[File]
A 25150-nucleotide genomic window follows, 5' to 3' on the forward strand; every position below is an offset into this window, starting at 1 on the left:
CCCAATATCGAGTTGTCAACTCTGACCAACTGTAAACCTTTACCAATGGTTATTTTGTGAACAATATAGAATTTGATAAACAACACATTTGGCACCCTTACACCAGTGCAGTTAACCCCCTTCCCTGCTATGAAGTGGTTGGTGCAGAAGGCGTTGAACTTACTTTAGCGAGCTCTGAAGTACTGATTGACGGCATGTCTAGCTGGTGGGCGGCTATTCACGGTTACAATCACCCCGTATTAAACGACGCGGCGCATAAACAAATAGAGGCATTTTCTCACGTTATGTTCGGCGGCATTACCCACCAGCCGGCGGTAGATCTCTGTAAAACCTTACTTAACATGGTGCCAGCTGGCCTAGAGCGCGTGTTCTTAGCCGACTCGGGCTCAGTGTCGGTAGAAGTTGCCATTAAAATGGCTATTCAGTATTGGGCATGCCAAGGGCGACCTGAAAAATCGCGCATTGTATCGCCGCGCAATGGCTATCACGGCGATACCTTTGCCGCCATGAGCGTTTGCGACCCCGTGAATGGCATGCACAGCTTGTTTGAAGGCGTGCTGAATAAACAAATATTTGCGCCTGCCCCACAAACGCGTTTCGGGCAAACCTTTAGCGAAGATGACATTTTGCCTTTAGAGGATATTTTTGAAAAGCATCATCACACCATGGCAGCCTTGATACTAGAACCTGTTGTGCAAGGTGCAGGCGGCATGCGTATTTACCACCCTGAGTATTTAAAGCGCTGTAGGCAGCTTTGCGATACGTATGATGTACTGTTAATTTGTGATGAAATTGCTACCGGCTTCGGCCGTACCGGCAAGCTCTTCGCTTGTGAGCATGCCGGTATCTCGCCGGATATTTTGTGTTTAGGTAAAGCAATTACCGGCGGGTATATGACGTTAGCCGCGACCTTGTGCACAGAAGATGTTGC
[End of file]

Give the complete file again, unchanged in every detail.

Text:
A 25150-nucleotide genomic window follows, 5' to 3' on the forward strand; every position below is an offset into this window, starting at 1 on the left:
CCCAATATCGAGTTGTCAACTCTGACCAACTGTAAACCTTTACCAATGGTTATTTTGTGAACAATATAGAATTTGATAAACAACACATTTGGCACCCTTACACCAGTGCAGTTAACCCCCTTCCCTGCTATGAAGTGGTTGGTGCAGAAGGCGTTGAACTTACTTTAGCGAGCTCTGAAGTACTGATTGACGGCATGTCTAGCTGGTGGGCGGCTATTCACGGTTACAATCACCCCGTATTAAACGACGCGGCGCATAAACAAATAGAGGCATTTTCTCACGTTATGTTCGGCGGCATTACCCACCAGCCGGCGGTAGATCTCTGTAAAACCTTACTTAACATGGTGCCAGCTGGCCTAGAGCGCGTGTTCTTAGCCGACTCGGGCTCAGTGTCGGTAGAAGTTGCCATTAAAATGGCTATTCAGTATTGGGCATGCCAAGGGCGACCTGAAAAATCGCGCATTGTATCGCCGCGCAATGGCTATCACGGCGATACCTTTGCCGCCATGAGCGTTTGCGACCCCGTGAATGGCATGCACAGCTTGTTTGAAGGCGTGCTGAATAAACAAATATTTGCGCCTGCCCCACAAACGCGTTTCGGGCAAACCTTTAGCGAAGATGACATTTTGCCTTTAGAGGATATTTTTGAAAAGCATCATCACACCATGGCAGCCTTGATACTAGAACCTGTTGTGCAAGGTGCAGGCGGCATGCGTATTTACCACCCTGAGTATTTAAAGCGCTGTAGGCAGCTTTGCGATACGTATGATGTACTGTTAATTTGTGATGAAATTGCTACCGGCTTCGGCCGTACCGGCAAGCTCTTCGCTTGTGAGCATGCCGGTATCTCGCCGGATATTTTGTGTTTAGGTAAAGCAATTACCGGCGGGTATATGACGTTAGCCGCGACCTTGTGCACAGAAGATGTTGC